Build One: Passing and Catching
To start the game off, divide the playing area into two halves and add an end zone to the back of each half.
Divide the class into two teams. Each team is given a half of the playing area (their passing zone) and must send half of their team into their end zone (which is at the back of their opponent's end zone).
The teacher adds balls to the game. Players may pick up a ball and can attempt to pass the ball to one of their teammates in their end zone (the passing playing may move up to the half line to do so, but may not pass the line).
If a player completes a pass from their passing zone to a teammate in their end zone, the passing player and receiving player switch roles.
Teams may not interfere with their opponents' passes and simply try to see how many times they can switch roles within the allocated time.
Build Two: Defensive Pressure
In build two, the teacher increases the tactical complexity of the game by allowing defensive pressure in the game.
Players may attempt to interfere with their opponents' passes by guarding players in their opponents' end zone (without stepping into the end zone itself) or by attempting to deny the pass by blocking it at the half line.
Build Three: Matball
In build three, teams now play the full version of Matball.
In this build, there are no end zones. Instead, each team has a mat in the back of their opponents' half of the playing area.
To start a round, each team selects one player who will go stand on their mat. This player is the first catcher.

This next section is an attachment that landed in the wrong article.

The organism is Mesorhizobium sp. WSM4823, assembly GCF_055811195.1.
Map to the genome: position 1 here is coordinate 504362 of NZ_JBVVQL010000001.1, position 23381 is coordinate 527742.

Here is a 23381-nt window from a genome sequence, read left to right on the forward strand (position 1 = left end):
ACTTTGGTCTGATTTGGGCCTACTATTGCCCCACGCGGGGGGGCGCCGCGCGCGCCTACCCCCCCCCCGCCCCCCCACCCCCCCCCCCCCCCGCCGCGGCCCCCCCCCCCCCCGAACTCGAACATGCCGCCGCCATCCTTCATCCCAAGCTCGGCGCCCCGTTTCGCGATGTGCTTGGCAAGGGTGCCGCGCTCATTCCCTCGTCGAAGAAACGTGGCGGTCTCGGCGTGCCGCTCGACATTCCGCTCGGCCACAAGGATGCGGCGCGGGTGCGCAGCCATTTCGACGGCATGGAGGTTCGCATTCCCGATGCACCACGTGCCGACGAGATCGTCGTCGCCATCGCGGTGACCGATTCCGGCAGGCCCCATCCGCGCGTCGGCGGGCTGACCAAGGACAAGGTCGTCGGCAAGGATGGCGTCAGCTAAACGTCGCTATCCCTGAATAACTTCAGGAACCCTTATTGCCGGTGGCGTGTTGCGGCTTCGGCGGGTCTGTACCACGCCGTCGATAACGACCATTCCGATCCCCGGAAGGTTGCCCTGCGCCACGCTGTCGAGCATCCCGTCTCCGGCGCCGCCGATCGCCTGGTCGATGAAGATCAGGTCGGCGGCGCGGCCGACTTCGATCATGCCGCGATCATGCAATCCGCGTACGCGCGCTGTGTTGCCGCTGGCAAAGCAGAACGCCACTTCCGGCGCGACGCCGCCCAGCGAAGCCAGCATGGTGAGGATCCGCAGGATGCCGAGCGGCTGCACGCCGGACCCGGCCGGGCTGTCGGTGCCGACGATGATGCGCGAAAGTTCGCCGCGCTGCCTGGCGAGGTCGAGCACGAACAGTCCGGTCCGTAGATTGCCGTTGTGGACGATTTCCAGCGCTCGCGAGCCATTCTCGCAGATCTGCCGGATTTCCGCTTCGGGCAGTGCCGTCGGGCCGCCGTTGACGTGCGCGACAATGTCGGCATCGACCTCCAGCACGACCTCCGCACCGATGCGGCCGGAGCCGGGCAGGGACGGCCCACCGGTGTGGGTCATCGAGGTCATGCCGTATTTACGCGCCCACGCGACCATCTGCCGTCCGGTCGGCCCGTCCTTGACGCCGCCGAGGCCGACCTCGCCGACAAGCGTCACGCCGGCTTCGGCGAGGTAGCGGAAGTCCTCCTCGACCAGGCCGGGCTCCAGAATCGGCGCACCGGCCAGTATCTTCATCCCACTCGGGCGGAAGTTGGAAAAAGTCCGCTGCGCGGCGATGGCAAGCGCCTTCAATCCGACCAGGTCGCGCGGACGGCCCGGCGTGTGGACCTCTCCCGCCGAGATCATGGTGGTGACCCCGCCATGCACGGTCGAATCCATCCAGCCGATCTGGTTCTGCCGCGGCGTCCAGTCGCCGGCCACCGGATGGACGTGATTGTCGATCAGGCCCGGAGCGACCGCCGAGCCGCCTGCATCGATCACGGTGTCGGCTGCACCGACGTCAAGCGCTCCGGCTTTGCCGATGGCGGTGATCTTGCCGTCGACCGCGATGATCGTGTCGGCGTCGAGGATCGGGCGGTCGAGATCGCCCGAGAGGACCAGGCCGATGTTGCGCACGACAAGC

The teacher adds balls to the game. Just like in the earlier builds, players attempt to complete passes by passing the ball to their catcher from within their passing zone.
The defending team is allowed to put defensive pressure on their opponents' by intercepting passes or denying them at the half line.
If a passing player is successful in completing a pass with their catcher, the passing player goes to join the catcher on the mat and becomes a catcher as well.
The first team to get all of their players onto their mat wins the round.
Build Four: Double Matball
In this build, we will continue to increase the tactical complexity of the game by having two mats in the back of each teams' half instead of just one.
At the beginning of the round, each team sends two catchers over (one for each mat).
This round increases the tactical complexity of the game by having offensive players have to decide which mat to send their pass too and by having defensive players have to make decision on which mat to guard and why.